Use new packing boxes rather than old (possibly damaged or weakened) containers. Sturdy, double corrugated boxes are a good choice.
Seal packed boxes with packing tape instead of duct tape. (Duct tape doesn't stick well to cardboard.)
Pack rooms one at a time.
Don't mix items from different rooms in the same box. This will help simplify the unpacking process at your new home.
Use color-coded stickers or mark the top and side of each box with the contents' origin (such as Kitchen or Master Bedroom).
Pack heavy items—such as books—in small, manageable boxes.
Pack some essentials separately that you'll need as soon as you arrive at your new home. It should contain cleaning supplies, trash bags, toilet paper, extension cords and batteries, work gloves, disposable plates, cups and utensils, pet supplies, toiletries, a hammer and screwdriver, bedding and linens, snacks, canned/boxed drinks…and even toys for the kids. (NOTE: For easier accessibility, pack these items last on the truck.)
To help prevent crushing, pack larger, heavier items under lighter ones.
Wrap glassware in bubble wrap, padded paper or towels/linens and place each piece in a box filled with wadded newspaper, Styrofoam peanuts, more bubble wrap or additional linens to prevent shifting and damage. Whenever possible, pack them standing up and not lying flat, filling in between each piece with wadded packing material.
Completely fill each packed box to help prevent its contents from shifting.
Put pillows and linens in plastic trash bags and use them as space-fillers on the truck to help keep the boxes from shifting in transit.
Protect your furniture by wrapping it with furniture pads or bubble wrap.
Pack your electronics (computers, printers, stereos, TVs, etc.) in their original boxes and packaging, if possible.
Whenever possible, disassemble furniture, removing table legs, securing cushions and placing bubble wrap around glass shelves and on glass doors, etc.
Protect mirrors and large wall art by covering them with bubble wrap or heavy cardboard.
Tape down both sides and pack flat items, such as wrapped wall art, on their edges.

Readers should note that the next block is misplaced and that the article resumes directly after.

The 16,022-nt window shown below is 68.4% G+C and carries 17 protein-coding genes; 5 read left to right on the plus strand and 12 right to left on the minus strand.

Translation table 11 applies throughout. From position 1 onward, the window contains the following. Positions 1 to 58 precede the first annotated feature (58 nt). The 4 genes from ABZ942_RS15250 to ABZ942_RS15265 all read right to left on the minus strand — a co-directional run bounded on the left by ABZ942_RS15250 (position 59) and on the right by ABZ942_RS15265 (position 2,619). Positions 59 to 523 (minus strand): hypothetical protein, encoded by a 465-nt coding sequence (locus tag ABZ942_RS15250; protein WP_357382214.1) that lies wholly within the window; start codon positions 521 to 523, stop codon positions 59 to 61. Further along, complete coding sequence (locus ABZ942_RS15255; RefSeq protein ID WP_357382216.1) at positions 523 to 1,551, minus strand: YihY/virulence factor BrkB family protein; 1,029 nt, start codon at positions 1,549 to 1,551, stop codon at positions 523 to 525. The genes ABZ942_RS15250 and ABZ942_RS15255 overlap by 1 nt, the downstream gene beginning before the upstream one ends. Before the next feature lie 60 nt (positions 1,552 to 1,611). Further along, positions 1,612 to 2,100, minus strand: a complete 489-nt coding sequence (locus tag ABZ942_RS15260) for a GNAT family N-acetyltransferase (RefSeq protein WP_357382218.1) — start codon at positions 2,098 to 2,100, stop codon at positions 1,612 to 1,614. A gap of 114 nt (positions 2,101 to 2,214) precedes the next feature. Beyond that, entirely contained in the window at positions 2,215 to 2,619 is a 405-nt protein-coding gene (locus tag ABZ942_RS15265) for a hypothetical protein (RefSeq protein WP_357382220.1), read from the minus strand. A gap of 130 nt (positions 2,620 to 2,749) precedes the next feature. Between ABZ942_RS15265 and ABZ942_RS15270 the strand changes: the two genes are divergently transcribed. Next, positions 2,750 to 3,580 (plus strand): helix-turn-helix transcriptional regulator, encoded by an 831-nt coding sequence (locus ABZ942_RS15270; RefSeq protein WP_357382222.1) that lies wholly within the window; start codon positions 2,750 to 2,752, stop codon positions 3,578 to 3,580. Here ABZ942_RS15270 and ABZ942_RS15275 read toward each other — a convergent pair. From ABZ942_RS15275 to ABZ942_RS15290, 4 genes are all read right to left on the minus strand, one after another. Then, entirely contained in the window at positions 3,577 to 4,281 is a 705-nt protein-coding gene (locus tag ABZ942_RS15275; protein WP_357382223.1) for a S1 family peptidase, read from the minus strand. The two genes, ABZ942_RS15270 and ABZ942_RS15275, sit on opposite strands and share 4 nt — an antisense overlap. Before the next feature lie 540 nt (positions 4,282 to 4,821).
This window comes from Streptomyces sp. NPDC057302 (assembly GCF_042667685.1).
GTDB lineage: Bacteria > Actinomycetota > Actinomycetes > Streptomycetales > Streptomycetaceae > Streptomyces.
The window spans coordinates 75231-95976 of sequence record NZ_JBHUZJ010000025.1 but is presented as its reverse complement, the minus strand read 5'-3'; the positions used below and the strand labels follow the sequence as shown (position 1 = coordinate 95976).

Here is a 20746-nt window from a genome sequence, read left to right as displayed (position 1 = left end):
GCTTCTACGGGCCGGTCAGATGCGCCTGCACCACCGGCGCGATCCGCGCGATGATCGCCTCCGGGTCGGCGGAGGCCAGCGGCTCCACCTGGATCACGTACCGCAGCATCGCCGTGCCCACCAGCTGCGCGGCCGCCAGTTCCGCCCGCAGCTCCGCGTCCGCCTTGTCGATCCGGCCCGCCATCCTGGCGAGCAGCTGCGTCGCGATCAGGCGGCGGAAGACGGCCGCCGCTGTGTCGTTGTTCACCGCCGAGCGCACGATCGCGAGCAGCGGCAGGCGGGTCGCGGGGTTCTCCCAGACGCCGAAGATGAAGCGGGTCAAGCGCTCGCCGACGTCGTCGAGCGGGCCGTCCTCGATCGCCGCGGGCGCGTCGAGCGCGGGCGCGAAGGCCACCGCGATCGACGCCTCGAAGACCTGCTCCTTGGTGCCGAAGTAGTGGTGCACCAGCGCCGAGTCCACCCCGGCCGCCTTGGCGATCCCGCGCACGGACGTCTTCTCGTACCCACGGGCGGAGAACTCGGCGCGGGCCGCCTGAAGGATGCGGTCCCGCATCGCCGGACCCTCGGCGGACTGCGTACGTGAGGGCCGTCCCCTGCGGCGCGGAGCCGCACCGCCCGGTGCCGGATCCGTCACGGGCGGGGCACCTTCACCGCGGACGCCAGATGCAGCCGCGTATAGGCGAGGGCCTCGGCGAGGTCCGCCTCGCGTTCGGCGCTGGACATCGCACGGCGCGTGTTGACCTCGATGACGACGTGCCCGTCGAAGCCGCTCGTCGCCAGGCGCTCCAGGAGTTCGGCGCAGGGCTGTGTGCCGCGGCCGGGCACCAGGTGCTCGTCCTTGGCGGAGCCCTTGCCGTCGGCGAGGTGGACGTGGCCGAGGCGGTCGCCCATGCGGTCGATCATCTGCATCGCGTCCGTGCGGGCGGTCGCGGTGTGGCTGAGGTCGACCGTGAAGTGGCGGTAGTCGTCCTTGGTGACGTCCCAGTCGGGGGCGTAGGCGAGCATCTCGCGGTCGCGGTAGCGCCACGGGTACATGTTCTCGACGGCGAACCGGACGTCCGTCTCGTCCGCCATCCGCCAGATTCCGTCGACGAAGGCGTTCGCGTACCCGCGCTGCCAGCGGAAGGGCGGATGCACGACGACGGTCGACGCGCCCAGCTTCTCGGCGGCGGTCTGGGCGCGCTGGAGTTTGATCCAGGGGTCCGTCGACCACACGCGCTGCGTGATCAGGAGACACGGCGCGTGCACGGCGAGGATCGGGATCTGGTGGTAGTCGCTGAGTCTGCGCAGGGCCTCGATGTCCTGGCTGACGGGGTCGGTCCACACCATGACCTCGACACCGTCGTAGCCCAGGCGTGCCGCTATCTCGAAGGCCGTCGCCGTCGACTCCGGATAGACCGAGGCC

Secure stove doors, knobs, electrical cords and heating elements with packing tape or stretch wrap. You can also secure doors with a rope or bungee cord.
Disconnect and empty your washing machine's hoses and put them inside the unit.
Drain the fuel and oil from lawnmowers, chainsaws and other gasoline-powered yard equipment.
Remove the refrigerator shelves and trays and pack them separately. Tie down the door(s) of your emptied refrigerator with a rope, bungee cord or stretch wrap to prevent it from swinging open. Avoid taping the door since this can damage the appliance's finish. Secure the electrical cord to avoid damage.
Don't depend on the partition to hold your things in place. It is not designed to withstand the shifting of heavier objects and is only there to separate your belongings from the rest of the freight on the trailer.
Use ratchet straps, ropes or bungee cords with the fixtures on the trailer's walls to secure your possessions and limit shifting.
Since the trailer's floor is wood, nail 2" x 4" blocks to the floor as anchors for tying and blocking your freight and preventing shifting in transit.
Fill in all empty spaces with softer items that can help hold everything in place and limit shifting.
Since you only pay for the actual space used, pack your belongings all the way to the ceiling. Not only will you save money, but you'll also minimize shifting in transit.